30 32 Bit Integers in MIPS 32 bit signed numbers: = = = = + 2,147,483, = + 2,147,483, = 2,147,483, = 2,147,483, = 2,147,483, = = = 1 10 MAXINT MININT CAPL Fall / 44

31 Detecting Overflow No overflow when adding a positive and a negative number No overflow when signs are the same for subtraction Overflow occurs if the value affects the sign: Adding two positives yields a negative Adding two negatives gives a positive Subtract a negative from a positive and get a negative Subtract a positive from a negative and get a positive CAPL Fall / 44

32 Effects of Overflow Details based on software system/language C ignores integer overflow, Fortran requires program notification Example: flight control vs. homework assignment Computer designer should provide way to detect overflow and ignore overflow add, addi, sub cause exception new MIPS instructions: addu, addiu, subu do not cause exception note: addiu still sign-extends note: sltu, sltiu for unsigned comparisons An exception (interrupt) occurs Control jumps to predefined address for exception Interrupted address is saved for possible resumption CAPL Fall / 44

33 ALU: Arithmetic Logic Unit Brain of the computer We have built a simple ALU that adds Traditional Integer arithmetic (addition, subtraction) (multiplication, division) Support logic operations (and, nor, or, xor) Bit-shifting Extended for MIPS: Support the set-on-less-than instruction (slt) Support test for equality (bne, beq) Use subtraction: (a - b) == 0 implies a = b Detect overflow CAPL Fall / 44

34 Multiply for MIPS Separate pair of 32-bit registers to contain 64-bit product: hi and lo Two instructions: mult, multu Multiply produces a double precision product mult $s0, $s1 # hi lo = $s0 * $s1 Low-order word of the product is left in processor register lo and the high-order word is left in register hi Instructions mfhi rd and mflo rd are provided to move the product to (user accessible) registers in the register file mflo $s1 # $s1 = lo CAPL Fall / 44

35 Division for MIPS Divide generates the remainder in hi and the quotient in lo 1 div $s0, $s1 # lo = $s0 / $s1 2 # hi = $s0 mod $s1 Instructions mfhi rd and mflo rd are provided to move the quotient and remainder to (user accessible) registers in the register file As with multiply, divide ignores overflow so software must determine if the quotient is too large Software must also check the divisor to avoid division by 0 CAPL Fall / 44

36 Multiplication/Division Common hardware support for multiply and divide provides separate pair of 32-bit registers to contain 64-bit product or the remainder/quotient To fetch data from these hi and lo registers programmer uses mflo (move from low) MIPS multiply instructions ignore overflow, up to software to check. (No overflow if hi is 0), mfhi (move from hi) can be used to transfer hi to general-purpose register MIPS divide ignores overflow, up to software to check result and division by 0 CAPL Fall / 44

37 Real Numbers What if we want to encode the approximate age of the earth? 4, 600, 000, 000 or 4.6x10 9 or the weight in kg of one a.m.u. (atomic mass unit) or 1.6x10 27 There is no way we can encode either of the above in a 32-bit integer Floating point representation ( 1) sign x fraction x 2 exponent Still have to fit everything in 32 bits (single precision) CAPL Fall / 44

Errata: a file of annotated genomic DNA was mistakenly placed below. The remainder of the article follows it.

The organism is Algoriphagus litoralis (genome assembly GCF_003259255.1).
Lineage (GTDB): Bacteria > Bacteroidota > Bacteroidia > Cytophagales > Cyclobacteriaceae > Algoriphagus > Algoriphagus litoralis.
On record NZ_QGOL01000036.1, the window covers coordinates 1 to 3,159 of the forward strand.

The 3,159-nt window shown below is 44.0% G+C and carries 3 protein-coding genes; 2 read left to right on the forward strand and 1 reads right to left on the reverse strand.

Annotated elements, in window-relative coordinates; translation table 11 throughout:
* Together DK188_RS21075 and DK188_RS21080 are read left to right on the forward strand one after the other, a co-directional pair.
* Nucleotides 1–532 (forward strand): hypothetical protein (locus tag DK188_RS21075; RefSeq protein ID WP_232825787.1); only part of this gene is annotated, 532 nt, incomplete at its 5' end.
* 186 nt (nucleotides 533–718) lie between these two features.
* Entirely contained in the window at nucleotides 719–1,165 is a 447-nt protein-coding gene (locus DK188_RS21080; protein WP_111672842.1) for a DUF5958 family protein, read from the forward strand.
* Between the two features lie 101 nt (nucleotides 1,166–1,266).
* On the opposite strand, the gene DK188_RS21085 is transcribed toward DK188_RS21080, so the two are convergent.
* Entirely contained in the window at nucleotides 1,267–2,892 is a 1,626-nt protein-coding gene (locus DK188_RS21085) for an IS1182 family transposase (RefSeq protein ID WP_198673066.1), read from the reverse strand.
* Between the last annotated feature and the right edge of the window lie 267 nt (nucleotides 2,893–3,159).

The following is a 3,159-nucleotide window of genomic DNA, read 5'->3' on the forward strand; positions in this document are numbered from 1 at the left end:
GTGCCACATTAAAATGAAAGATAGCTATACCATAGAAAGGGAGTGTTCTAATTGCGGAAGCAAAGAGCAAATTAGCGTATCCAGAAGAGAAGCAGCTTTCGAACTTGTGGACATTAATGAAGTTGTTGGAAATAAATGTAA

38 IEEE 754 Floating Point (1) s E (exponent) F (fraction) 1 bit 8 bit 23 bit The base (2, not 10) is hardwired in the design of the FPALU More bits in the fraction (F) or the exponent (E) is a trade-off between precision (accuracy of the number) and range (size of the number) To simplify sorting FP numbers, E comes before F in the word and E is represented in excess (biased) notation IEEE 754 floating point standard: single precision: 8 bit exponent, 23 bit fraction double precision: 11 bit exponent, 52 bit fraction CAPL Fall / 44

39 IEEE 754 Floating Point (2) Form Arbitrary Normalized Binary notation Normalized 1.xxxtwo 2 yy Standardized format IEEE 754 Single precision: 8 bit exp, 23 bit fraction Double precision: 11 bit exp, 52 bit fraction Both formats are supported by MIPS CAPL Fall / 44

40 IEEE 754 Floating Point Standard Leading 1 bit of fraction is implicit Exponent is biased to make sorting easier all 0s is smallest exponent all 1s is largest bias of 127 for single precision and 1023 for double precision summary: ( 1) sign (1 + fraction) 2 exponent bias Example: decimal:.75 = 3/4ten = 11 two /2 2 ten = 0.11 two binary:.11 = 1.1x2 1 floating point: exponent = 126 = IEEE 754 single precision: CAPL Fall / 44

41 Floating Point Complexities Operations are somewhat more complicated In addition to overflow we can have underflow Accuracy can be a big problem: IEEE 754 keeps two extra bits, guard and round four rounding modes positive divided by zero yields infinity zero divide by zero yields not a number other complexities Implementing the standard is difficult Not using the standard can be even worse see text for description of 80x86 and Pentium bug CAPL Fall / 44

42 IEEE 754 Most computers these days conform to the IEEE 754 floating point standard Some bit combinations have special meaning Single Precision E (8) F (23) nonzero anything nonzero Double Precision E (11) F (52) nonzero anything nonzero Object Represented true zero (0) ± denormalized number ± floating point number ± infinity not a number (NaN) CAPL Fall / 44

43 IEEE 754 Specialties Denormalized numbers exponent is 0, fraction non-zero no implicit 1 in front of floating point Example: is e 39 expands range for small numbers reduces risk of underflow CAPL Fall / 44

44 Two Simple Test Programs C construct union shares memory for different representations 1 union ieee754 { 2 float d; 3 unsigned int an_ integer ; 4 }; Allows to convert from one type to another read float and then test each single bit of the variable an_integer str2float.c converts a binary string to floating point number floating.c shows binary representation of floating point number CAPL Fall / 44